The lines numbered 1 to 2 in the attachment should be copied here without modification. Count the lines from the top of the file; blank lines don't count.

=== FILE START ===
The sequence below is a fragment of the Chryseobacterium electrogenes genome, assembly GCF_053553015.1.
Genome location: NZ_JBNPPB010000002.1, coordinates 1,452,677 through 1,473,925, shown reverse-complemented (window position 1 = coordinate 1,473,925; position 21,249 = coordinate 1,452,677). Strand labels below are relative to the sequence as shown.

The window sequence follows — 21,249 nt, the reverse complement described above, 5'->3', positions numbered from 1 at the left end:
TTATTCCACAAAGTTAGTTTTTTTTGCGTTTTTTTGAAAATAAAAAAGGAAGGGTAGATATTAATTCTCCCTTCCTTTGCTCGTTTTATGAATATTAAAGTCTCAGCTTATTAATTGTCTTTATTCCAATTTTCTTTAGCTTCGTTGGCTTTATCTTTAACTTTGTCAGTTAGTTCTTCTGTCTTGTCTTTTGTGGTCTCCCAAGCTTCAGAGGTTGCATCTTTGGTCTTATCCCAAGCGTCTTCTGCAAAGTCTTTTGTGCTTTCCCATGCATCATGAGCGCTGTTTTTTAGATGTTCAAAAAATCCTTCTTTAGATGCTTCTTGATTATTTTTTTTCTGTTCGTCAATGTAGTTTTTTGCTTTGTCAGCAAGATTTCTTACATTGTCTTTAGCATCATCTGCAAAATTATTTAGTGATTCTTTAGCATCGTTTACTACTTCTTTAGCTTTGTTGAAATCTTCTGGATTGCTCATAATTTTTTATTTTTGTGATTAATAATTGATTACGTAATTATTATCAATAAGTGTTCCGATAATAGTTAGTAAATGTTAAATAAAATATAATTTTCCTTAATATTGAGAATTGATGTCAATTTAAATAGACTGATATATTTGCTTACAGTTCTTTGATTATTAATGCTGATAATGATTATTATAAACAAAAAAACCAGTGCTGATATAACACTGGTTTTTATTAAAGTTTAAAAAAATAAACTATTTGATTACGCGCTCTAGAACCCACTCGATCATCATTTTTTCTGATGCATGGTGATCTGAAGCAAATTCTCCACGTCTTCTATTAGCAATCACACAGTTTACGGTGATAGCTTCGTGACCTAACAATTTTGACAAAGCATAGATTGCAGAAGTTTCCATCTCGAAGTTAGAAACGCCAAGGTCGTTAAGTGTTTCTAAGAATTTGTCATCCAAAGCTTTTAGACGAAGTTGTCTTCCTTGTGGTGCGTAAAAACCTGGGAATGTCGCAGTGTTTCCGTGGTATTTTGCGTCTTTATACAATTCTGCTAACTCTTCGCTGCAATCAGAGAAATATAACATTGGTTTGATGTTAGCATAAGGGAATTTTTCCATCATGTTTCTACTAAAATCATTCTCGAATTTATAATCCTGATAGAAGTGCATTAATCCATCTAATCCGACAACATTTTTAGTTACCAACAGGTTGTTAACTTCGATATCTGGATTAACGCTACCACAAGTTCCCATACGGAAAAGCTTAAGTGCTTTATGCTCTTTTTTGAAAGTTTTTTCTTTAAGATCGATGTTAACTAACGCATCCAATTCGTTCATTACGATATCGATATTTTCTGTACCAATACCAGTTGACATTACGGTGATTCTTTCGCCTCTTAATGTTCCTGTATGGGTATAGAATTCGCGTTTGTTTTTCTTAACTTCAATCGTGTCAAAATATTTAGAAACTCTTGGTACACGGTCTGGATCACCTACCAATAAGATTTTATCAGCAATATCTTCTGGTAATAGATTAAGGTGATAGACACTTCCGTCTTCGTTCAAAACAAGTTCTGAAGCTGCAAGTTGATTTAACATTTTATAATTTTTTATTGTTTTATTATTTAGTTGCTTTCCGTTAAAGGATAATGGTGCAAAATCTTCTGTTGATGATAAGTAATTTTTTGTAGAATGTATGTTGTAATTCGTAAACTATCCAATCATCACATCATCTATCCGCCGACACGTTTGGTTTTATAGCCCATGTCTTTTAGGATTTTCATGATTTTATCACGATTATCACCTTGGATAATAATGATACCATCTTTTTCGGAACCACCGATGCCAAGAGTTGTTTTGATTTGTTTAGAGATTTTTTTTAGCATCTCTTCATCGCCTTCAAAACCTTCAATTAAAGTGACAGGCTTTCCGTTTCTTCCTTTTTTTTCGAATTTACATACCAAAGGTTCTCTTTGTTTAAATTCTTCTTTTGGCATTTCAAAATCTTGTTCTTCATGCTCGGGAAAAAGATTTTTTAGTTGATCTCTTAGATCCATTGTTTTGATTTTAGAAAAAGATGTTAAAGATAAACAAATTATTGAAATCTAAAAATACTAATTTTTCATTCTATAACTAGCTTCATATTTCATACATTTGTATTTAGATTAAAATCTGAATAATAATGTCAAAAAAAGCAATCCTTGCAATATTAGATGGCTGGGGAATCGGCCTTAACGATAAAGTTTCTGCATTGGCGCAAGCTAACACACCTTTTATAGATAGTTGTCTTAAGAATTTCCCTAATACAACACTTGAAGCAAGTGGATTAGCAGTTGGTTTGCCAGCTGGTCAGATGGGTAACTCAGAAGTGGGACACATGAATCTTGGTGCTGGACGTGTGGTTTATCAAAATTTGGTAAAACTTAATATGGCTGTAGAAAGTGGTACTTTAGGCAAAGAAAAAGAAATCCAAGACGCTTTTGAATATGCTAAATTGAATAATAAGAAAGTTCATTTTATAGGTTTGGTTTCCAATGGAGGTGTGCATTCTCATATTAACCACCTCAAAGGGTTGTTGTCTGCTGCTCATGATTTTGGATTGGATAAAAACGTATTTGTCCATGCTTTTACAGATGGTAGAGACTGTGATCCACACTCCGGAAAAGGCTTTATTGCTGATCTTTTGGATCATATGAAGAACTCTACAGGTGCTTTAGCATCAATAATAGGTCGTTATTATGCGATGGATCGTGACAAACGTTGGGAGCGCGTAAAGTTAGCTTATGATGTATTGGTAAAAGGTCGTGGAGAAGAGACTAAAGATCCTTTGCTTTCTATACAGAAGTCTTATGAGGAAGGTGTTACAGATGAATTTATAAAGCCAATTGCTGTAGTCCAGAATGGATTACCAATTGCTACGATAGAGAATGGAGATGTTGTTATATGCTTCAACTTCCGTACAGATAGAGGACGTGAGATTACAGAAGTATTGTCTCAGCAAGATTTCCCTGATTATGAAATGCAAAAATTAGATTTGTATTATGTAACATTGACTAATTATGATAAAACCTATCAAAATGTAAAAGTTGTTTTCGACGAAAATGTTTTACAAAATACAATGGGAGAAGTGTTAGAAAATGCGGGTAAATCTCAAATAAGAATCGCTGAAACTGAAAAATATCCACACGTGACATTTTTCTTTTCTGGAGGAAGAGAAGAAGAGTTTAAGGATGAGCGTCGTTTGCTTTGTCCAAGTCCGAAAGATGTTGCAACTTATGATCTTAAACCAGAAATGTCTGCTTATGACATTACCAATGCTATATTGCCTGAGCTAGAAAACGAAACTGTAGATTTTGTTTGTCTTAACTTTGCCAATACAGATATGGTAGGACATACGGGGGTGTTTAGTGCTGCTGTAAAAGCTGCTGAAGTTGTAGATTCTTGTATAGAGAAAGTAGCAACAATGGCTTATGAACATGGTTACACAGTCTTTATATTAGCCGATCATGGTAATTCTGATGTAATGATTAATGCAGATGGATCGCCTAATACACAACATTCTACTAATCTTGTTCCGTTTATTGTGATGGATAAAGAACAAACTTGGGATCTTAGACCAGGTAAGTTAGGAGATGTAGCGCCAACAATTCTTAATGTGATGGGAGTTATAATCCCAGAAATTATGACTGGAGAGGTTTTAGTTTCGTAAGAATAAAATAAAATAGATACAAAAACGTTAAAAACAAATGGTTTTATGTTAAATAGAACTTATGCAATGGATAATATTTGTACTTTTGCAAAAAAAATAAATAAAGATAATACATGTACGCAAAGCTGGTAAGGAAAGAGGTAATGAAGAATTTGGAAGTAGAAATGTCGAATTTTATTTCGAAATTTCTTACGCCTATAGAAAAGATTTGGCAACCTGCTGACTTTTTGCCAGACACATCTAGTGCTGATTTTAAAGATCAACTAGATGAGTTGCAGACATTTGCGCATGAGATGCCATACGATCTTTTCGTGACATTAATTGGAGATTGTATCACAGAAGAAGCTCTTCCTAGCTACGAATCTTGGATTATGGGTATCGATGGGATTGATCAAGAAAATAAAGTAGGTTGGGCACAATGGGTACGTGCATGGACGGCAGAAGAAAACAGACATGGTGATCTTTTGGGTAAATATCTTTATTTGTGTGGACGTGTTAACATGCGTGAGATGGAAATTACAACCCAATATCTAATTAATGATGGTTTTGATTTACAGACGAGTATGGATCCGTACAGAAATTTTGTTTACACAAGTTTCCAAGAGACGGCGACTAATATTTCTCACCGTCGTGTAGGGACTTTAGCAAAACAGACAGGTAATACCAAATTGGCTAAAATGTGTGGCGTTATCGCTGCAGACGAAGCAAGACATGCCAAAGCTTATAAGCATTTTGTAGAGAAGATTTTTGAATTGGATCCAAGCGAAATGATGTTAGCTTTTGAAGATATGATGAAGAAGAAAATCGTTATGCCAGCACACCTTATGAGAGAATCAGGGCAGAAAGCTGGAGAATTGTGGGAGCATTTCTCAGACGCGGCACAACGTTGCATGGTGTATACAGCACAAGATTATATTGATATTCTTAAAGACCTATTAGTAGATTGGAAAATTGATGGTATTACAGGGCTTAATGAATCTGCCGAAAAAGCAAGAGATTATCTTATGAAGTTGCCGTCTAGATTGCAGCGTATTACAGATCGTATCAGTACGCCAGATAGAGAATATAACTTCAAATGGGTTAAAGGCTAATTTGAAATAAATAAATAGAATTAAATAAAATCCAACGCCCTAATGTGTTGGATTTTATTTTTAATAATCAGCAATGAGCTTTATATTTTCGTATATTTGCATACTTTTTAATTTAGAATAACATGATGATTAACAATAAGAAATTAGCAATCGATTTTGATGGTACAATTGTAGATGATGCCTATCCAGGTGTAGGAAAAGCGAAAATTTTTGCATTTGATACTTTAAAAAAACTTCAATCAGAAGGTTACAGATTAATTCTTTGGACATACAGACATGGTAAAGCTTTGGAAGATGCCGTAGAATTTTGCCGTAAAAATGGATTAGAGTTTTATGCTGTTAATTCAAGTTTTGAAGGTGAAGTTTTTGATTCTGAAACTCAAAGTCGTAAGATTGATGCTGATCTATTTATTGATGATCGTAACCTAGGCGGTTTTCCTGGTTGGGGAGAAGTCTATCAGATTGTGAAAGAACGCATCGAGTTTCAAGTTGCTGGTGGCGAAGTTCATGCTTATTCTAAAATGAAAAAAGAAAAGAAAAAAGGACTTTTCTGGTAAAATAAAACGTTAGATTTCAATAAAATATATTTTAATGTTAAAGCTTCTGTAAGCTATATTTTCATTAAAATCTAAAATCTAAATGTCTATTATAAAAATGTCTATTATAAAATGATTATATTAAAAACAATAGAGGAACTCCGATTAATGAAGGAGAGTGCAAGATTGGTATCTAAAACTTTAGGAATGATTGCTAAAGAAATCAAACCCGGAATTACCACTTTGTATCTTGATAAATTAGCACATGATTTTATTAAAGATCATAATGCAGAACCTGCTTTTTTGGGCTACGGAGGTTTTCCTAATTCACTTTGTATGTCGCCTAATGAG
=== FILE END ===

The sequence below is a fragment of the Chryseobacterium electrogenes genome, assembly GCF_053553015.1.
Genome location: NZ_JBNPPB010000002.1, coordinates 1,452,677 through 1,473,925, shown reverse-complemented (window position 1 = coordinate 1,473,925; position 21,249 = coordinate 1,452,677). Strand labels below are relative to the sequence as shown.